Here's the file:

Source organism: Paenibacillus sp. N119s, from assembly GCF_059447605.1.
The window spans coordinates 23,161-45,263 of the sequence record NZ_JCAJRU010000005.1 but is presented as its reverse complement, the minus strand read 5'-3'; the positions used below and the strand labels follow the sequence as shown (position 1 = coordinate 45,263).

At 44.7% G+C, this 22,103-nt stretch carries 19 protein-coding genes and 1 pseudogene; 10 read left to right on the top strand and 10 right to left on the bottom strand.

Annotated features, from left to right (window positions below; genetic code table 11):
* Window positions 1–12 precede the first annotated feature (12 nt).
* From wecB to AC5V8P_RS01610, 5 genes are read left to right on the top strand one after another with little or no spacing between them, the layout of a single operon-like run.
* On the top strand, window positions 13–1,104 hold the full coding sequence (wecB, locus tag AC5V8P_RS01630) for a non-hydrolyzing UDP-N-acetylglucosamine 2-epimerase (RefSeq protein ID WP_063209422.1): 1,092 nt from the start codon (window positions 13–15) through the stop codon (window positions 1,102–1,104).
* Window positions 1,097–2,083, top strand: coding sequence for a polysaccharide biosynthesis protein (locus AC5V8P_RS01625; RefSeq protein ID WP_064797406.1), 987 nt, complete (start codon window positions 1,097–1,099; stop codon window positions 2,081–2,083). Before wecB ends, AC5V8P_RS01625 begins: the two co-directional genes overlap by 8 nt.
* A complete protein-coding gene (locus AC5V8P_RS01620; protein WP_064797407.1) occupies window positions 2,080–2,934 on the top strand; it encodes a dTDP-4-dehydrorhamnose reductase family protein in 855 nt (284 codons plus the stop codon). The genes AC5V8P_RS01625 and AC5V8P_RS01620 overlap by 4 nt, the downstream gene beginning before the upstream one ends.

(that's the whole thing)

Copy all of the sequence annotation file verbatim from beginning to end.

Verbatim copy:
Source organism: Paenibacillus sp. N119s, from assembly GCF_059447605.1.
The window spans coordinates 23,161-45,263 of the sequence record NZ_JCAJRU010000005.1 but is presented as its reverse complement, the minus strand read 5'-3'; the positions used below and the strand labels follow the sequence as shown (position 1 = coordinate 45,263).

At 44.7% G+C, this 22,103-nt stretch carries 19 protein-coding genes and 1 pseudogene; 10 read left to right on the top strand and 10 right to left on the bottom strand.

Annotated features, from left to right (window positions below; genetic code table 11):
* Window positions 1–12 precede the first annotated feature (12 nt).
* From wecB to AC5V8P_RS01610, 5 genes are read left to right on the top strand one after another with little or no spacing between them, the layout of a single operon-like run.
* On the top strand, window positions 13–1,104 hold the full coding sequence (wecB, locus tag AC5V8P_RS01630) for a non-hydrolyzing UDP-N-acetylglucosamine 2-epimerase (RefSeq protein ID WP_063209422.1): 1,092 nt from the start codon (window positions 13–15) through the stop codon (window positions 1,102–1,104).
* Window positions 1,097–2,083, top strand: coding sequence for a polysaccharide biosynthesis protein (locus AC5V8P_RS01625; RefSeq protein ID WP_064797406.1), 987 nt, complete (start codon window positions 1,097–1,099; stop codon window positions 2,081–2,083). Before wecB ends, AC5V8P_RS01625 begins: the two co-directional genes overlap by 8 nt.
* A complete protein-coding gene (locus AC5V8P_RS01620; protein WP_064797407.1) occupies window positions 2,080–2,934 on the top strand; it encodes a dTDP-4-dehydrorhamnose reductase family protein in 855 nt (284 codons plus the stop codon). The genes AC5V8P_RS01625 and AC5V8P_RS01620 overlap by 4 nt, the downstream gene beginning before the upstream one ends.